Shortly after the loss of his Senate seat, President James Madison appointed Adams the first U.S. minister to Russia. Although Adams had previously expressed negative feelings about Russia as a nation of "slaves and princes," he soon developed a strong personal attachment to Czar Alexander, whom he admired for his willingness to stand up to Napoleon. While in Russia, Adams persuaded the czar to allow American ships to trade in Russian ports, and when Napoleon invaded Russia in 1812, Adams's dispatches home provided Madison with detailed and perceptive accounts of the war.

In 1814, President Madison appointed Adams to head a five-person delegation to negotiate a peace agreement ending the War of 1812 with Britain. It was an auspicious group of Americans who met in Ghent, Belgium: Special Envoy John Quincy Adams, Secretary of the Treasury Albert Gallatin, Senator James A. Bayard of Delaware, Speaker of the House Henry Clay, and U.S. Minister to Sweden Jonathan Russell. The treaty negotiations took five months, resulting in an agreement to end the fighting and restore all territory to the status quo at the beginning of the war. No mention was made of the issues that had started the war, such as the impressment of American seamen or the rights of neutral commerce. Still, the treaty was a significant victory for the United States: the young nation had engaged the greatest military power in the world without conceding anything in return for peace. The treaty was signed on December 24, 1814, two weeks prior to the great victory of U.S. forces over the British at the Battle of New Orleans. Word did not reach America of the treaty until mid-February, and the Senate ratified it unanimously on February 17, 1815.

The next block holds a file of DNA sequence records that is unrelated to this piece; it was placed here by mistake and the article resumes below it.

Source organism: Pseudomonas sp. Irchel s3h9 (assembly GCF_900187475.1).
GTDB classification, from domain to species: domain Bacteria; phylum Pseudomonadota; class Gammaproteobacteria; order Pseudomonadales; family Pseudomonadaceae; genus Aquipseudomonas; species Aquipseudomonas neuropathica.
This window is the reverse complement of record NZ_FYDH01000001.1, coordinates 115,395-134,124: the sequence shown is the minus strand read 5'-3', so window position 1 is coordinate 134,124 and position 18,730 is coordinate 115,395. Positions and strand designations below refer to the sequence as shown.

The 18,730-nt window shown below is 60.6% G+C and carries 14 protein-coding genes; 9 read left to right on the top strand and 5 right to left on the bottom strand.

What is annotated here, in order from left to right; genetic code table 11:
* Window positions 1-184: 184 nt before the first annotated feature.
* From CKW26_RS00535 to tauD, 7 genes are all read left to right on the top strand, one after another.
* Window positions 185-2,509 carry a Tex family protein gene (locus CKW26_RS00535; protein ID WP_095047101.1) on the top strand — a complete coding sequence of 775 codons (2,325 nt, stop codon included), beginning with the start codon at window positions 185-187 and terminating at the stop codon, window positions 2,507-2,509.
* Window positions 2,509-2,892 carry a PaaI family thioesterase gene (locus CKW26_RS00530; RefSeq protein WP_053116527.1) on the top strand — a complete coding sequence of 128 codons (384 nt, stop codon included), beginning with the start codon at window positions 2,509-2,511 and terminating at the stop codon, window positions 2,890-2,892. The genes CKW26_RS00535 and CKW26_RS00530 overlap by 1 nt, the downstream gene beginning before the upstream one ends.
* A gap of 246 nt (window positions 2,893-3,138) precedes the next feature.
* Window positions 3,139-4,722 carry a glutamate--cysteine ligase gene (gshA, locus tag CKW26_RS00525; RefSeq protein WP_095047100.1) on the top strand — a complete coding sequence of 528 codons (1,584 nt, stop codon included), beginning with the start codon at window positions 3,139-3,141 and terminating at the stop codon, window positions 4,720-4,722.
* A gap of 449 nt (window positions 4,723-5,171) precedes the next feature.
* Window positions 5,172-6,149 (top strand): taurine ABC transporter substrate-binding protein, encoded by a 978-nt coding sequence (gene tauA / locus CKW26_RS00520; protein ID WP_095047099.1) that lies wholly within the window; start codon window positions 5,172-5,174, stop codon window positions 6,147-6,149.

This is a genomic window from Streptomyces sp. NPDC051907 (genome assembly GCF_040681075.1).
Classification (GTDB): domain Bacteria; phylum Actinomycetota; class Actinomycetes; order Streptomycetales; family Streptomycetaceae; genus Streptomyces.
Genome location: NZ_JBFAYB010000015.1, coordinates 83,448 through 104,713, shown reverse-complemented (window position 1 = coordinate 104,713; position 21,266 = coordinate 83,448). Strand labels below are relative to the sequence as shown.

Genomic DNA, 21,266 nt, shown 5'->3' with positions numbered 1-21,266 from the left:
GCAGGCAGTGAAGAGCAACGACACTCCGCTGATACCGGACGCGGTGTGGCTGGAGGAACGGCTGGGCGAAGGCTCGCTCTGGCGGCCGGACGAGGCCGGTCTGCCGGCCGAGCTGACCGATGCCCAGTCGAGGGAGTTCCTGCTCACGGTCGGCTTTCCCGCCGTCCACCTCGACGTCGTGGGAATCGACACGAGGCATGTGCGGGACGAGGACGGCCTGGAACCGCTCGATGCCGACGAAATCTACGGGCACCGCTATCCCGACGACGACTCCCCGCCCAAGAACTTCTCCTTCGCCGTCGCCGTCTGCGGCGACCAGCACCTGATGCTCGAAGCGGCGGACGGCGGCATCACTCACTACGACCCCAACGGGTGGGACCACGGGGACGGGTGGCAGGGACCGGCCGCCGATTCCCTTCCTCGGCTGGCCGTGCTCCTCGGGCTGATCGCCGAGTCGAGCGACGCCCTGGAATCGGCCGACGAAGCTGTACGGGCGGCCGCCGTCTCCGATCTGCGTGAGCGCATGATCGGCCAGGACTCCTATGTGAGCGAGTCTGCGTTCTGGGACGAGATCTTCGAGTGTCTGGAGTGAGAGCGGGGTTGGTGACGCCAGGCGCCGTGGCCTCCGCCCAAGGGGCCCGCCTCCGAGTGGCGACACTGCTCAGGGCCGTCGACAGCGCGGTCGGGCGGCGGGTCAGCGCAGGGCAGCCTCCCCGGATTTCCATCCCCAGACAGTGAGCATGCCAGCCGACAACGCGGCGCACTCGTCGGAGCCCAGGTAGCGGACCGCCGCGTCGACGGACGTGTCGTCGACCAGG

Madison subsequently posted Adams to England for two years. With the election of James Monroe as President, Adams accepted appointment as secretary of state, serving from 1817 to 1825. During his long tenure as head of the State Department, he compiled an impressive record of diplomatic accomplishments. At the top of the list stands his role in formulating the Monroe Doctrine, which warned European nations not to meddle in the affairs of the Western Hemisphere. Although Thomas Jefferson and James Madison had advised President Monroe to issue the proclamation in a joint statement with Britain, Adams—understanding the diplomatic symbolism involved—persuaded Monroe to make a unilateral and independent statement as a mark of U.S. sovereignty in the hemisphere.

Secretary of State Adams also successfully negotiated U.S. fishing rights off the Canadian coast, established the present U.S.-Canadian border from Minnesota to the Rockies, formulated a pragmatic policy for the recognition of newly independent Latin American nations, and achieved the transfer of Spanish Florida to the United States in the Adams-Onís Treaty of 1819. This treaty also fixed the southwestern boundary of the United States at the Sabine River (in present-day Texas) and removed Spanish claims to Oregon. Adams also halted Russian claims to Oregon. Within the State Department, he appointed staff on the basis of merit rather than patronage, and upon his election as President in 1824, he left behind a highly efficient diplomatic service with clear accountability procedures and a system of regularized correspondence in place.